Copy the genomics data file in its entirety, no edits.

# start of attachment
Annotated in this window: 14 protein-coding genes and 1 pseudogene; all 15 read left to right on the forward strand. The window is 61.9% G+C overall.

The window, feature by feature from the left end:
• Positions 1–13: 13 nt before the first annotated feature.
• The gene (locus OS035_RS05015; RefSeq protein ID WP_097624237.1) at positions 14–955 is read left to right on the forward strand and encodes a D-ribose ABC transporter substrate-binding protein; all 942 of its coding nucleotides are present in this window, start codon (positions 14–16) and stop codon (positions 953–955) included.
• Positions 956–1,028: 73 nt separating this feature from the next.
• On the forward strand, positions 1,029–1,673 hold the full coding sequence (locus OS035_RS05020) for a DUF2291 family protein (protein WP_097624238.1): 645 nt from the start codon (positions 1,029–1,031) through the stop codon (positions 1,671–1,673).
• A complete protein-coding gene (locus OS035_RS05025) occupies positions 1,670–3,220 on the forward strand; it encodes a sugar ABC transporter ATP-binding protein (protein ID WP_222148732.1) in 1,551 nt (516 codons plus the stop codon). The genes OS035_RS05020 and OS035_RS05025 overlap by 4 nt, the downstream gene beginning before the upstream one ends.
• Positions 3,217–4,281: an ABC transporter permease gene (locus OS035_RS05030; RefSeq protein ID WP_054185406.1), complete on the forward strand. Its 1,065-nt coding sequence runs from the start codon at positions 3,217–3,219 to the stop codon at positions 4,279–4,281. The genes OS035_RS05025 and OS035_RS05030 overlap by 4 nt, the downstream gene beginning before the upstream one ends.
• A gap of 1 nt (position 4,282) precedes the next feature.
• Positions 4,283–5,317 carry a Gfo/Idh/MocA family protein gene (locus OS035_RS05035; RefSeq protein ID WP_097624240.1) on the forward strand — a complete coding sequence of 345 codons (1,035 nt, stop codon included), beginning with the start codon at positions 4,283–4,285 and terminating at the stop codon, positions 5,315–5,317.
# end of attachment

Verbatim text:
Annotated in this window: 14 protein-coding genes and 1 pseudogene; all 15 read left to right on the forward strand. The window is 61.9% G+C overall.

The window, feature by feature from the left end:
• Positions 1–13: 13 nt before the first annotated feature.
• The gene (locus OS035_RS05015; RefSeq protein ID WP_097624237.1) at positions 14–955 is read left to right on the forward strand and encodes a D-ribose ABC transporter substrate-binding protein; all 942 of its coding nucleotides are present in this window, start codon (positions 14–16) and stop codon (positions 953–955) included.
• Positions 956–1,028: 73 nt separating this feature from the next.
• On the forward strand, positions 1,029–1,673 hold the full coding sequence (locus OS035_RS05020) for a DUF2291 family protein (protein WP_097624238.1): 645 nt from the start codon (positions 1,029–1,031) through the stop codon (positions 1,671–1,673).
• A complete protein-coding gene (locus OS035_RS05025) occupies positions 1,670–3,220 on the forward strand; it encodes a sugar ABC transporter ATP-binding protein (protein ID WP_222148732.1) in 1,551 nt (516 codons plus the stop codon). The genes OS035_RS05020 and OS035_RS05025 overlap by 4 nt, the downstream gene beginning before the upstream one ends.
• Positions 3,217–4,281: an ABC transporter permease gene (locus OS035_RS05030; RefSeq protein ID WP_054185406.1), complete on the forward strand. Its 1,065-nt coding sequence runs from the start codon at positions 3,217–3,219 to the stop codon at positions 4,279–4,281. The genes OS035_RS05025 and OS035_RS05030 overlap by 4 nt, the downstream gene beginning before the upstream one ends.
• A gap of 1 nt (position 4,282) precedes the next feature.
• Positions 4,283–5,317 carry a Gfo/Idh/MocA family protein gene (locus OS035_RS05035; RefSeq protein ID WP_097624240.1) on the forward strand — a complete coding sequence of 345 codons (1,035 nt, stop codon included), beginning with the start codon at positions 4,283–4,285 and terminating at the stop codon, positions 5,315–5,317.